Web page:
Lot 364 - 1979 Yamaha RD400 Daytona
|Odometer reading||40,000 km|
|Estimate||£5,750 - £7,250|
The RD400 was the last of the famous line of twin cylinder two-stroke sports motorcycles produced by Yamaha starting with the introduction of the RD350 in 1973, which was loosely based on their very successful production racing machines. Features carried over from the racers included the double cradle frame and much of the two-stroke engine. Upgrades over prior Yamahas included a reed valve induction system and a front disc brake.
Yamaha's engineers incorporated some interesting ideas into the power plant, such as a small seventh port in the RD350's induction system that fed directly from the carburetor manifold. The port provided an extra shot of fuel and air for improved combustion chamber filling and scavenging, cooling the piston crown. As a result of the induction system - along with a well-supported, low friction crankshaft and a six-speed transmission, the RD boasted a relatively wide powerband and a top speed just shy of 100mph. Most sporting two-strokes had very narrow powerbands, so the RD350 was a significant advance, making it a very civilized ride. The reed valve system also improved the fuel consumption, another plus as two-strokes were often very thirsty.
The RD350, although better than most of what was available, was not perfect. The front wheel had a tendency to become airborne under hard acceleration, the seat was uncomfortable after a few miles, and the oil tank leaked. But perfection was not required by the hordes of young RD fans - just speed, handling, acceleration and an affordable price, all of which the RD could deliver.
The RD400, featuring a longer stroke, was introduced in 1975. There were many other improvements including revised porting, different gear ratios and rubber mountings for the engine and disc brakes now on both wheels. Additionally, the engine was moved forward in the frame to curb the bike's tendency to lift the front wheel under acceleration
The RD400 proved popular and sold well. It continued in production over the next few years with many detail improvements ,when in 1979, Yamaha decided to celebrate its dominance of road racing over recent years and commemorate its racing stars, Kenny Roberts and Mike Baldwin, who were then dominating Daytona and AMA racing in general. In their honour the last iteration of the 2-stroke twin, the RD400F, was named the Daytona Special. By 1979, U.S. emissions standards had grown increasingly more stringent, but the Daytona Special met them. The exhaust manifold contained vacuum-operated butterfly valves that were open during acceleration and normal running but closed and mostly blocked the exhaust when the throttle was shut, significantly reducing the flow of unburned hydrocarbons into the exhaust stream. All this made the Daytona Special run hotter, but the shrouded cylinder head effectively aided cooling, in fact, the engine ran quieter. Other improvements included a larger fuel tank, lower seat height and an additional half inch of suspension travel. The foot-pegs now bolted above the exhaust system, instead of below, for improved cornering clearance. The claimed power output of 30bhp was sufficient to propel the RD400F to a top speed of 98 mph achieving a standing quarter mile in 14.15 seconds.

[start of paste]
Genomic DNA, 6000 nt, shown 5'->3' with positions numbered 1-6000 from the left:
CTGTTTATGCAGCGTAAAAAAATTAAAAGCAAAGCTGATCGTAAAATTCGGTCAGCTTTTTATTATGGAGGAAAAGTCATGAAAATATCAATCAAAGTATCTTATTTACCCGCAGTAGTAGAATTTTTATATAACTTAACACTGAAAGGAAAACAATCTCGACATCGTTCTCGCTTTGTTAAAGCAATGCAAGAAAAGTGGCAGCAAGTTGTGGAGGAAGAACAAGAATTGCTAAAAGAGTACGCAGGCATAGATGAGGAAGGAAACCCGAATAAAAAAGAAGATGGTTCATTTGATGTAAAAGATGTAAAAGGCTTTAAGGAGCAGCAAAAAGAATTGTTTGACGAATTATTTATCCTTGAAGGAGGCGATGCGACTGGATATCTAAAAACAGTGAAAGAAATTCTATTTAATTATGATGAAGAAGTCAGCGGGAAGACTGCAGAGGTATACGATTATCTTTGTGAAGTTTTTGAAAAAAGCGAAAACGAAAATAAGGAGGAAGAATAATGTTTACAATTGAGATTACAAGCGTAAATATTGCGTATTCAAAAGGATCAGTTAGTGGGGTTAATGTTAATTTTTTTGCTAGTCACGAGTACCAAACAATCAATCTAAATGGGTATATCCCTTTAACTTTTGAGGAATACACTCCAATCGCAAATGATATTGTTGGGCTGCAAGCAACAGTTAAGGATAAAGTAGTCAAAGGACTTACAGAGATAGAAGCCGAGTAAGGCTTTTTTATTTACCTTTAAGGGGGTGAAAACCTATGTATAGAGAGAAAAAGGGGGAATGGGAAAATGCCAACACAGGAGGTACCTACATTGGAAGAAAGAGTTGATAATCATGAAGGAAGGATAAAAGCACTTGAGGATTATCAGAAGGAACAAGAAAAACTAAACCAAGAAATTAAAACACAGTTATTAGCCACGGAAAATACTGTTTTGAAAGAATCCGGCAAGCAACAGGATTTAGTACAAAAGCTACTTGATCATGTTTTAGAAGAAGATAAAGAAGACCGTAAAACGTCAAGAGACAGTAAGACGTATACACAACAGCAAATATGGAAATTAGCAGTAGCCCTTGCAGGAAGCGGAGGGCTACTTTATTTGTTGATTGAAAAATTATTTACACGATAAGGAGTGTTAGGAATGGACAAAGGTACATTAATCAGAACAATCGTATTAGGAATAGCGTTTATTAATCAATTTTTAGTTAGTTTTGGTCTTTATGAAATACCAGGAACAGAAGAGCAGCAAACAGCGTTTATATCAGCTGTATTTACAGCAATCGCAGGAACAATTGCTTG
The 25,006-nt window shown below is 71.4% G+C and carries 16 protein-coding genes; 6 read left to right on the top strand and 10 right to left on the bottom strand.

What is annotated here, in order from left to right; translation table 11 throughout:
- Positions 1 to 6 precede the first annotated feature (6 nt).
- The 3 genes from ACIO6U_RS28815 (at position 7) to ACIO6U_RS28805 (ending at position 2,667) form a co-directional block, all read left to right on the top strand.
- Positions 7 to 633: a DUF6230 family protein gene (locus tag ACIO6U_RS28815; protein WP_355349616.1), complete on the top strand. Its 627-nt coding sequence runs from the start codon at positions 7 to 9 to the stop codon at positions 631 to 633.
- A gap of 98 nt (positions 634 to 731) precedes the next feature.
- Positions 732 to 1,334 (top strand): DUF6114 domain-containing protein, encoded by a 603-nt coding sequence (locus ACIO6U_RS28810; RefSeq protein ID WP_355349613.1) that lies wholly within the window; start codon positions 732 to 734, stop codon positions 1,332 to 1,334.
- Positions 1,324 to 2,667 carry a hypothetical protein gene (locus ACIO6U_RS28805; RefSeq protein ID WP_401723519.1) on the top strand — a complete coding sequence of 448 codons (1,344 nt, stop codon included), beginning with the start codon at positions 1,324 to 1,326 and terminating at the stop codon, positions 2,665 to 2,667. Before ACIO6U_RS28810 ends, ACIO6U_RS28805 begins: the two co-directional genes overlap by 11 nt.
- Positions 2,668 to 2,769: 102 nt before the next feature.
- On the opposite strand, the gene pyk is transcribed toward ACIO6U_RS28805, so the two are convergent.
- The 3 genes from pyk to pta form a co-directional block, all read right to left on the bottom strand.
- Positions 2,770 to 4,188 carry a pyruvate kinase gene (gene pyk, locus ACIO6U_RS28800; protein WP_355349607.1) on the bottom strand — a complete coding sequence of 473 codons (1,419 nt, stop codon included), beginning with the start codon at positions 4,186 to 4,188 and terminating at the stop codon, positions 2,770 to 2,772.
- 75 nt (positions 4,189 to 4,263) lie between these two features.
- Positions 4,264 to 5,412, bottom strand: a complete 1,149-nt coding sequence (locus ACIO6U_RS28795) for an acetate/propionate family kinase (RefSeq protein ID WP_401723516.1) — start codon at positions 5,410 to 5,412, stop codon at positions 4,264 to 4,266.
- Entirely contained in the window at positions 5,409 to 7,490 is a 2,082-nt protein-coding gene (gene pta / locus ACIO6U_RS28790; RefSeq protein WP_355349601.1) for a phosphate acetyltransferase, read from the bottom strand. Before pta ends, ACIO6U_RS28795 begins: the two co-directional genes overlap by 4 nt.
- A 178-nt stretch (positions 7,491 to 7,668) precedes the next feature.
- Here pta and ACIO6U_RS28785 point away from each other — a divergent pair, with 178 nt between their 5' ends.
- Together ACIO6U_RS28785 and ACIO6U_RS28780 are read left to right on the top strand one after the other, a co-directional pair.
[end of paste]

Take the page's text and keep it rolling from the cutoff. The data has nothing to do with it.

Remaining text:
The conventional wisdom holds that Environmental Protection Agency mandates killed the US market for two-strokes, but it has been suggested that the manufacturers could have made two-strokes EPA compliant if they had really wanted to. While that might be true, it is probably fair to say that it was cheaper and easier to make four-strokes compliant with EPA regulations. Add the fact that riders were increasingly turning away from two-strokes for more civilized four-strokes and the writing was on the wall. Intended to commemorate Yamaha's racing success, the Yamaha RD400F Daytona Special ended up, instead, as a monument to the two-stroke motorcycles that defined an era.
This rare machine, built for the US market only and resplendent in Yamaha's racing colours of white and red, is a true collector's piece.
Interested parties should note that this motorcycle has been registered with a personalised number plate which is being retained. A new registration has been applied for.
Interested parties should note that this is a library image. Pictures of this motorcycle will be added shortly.
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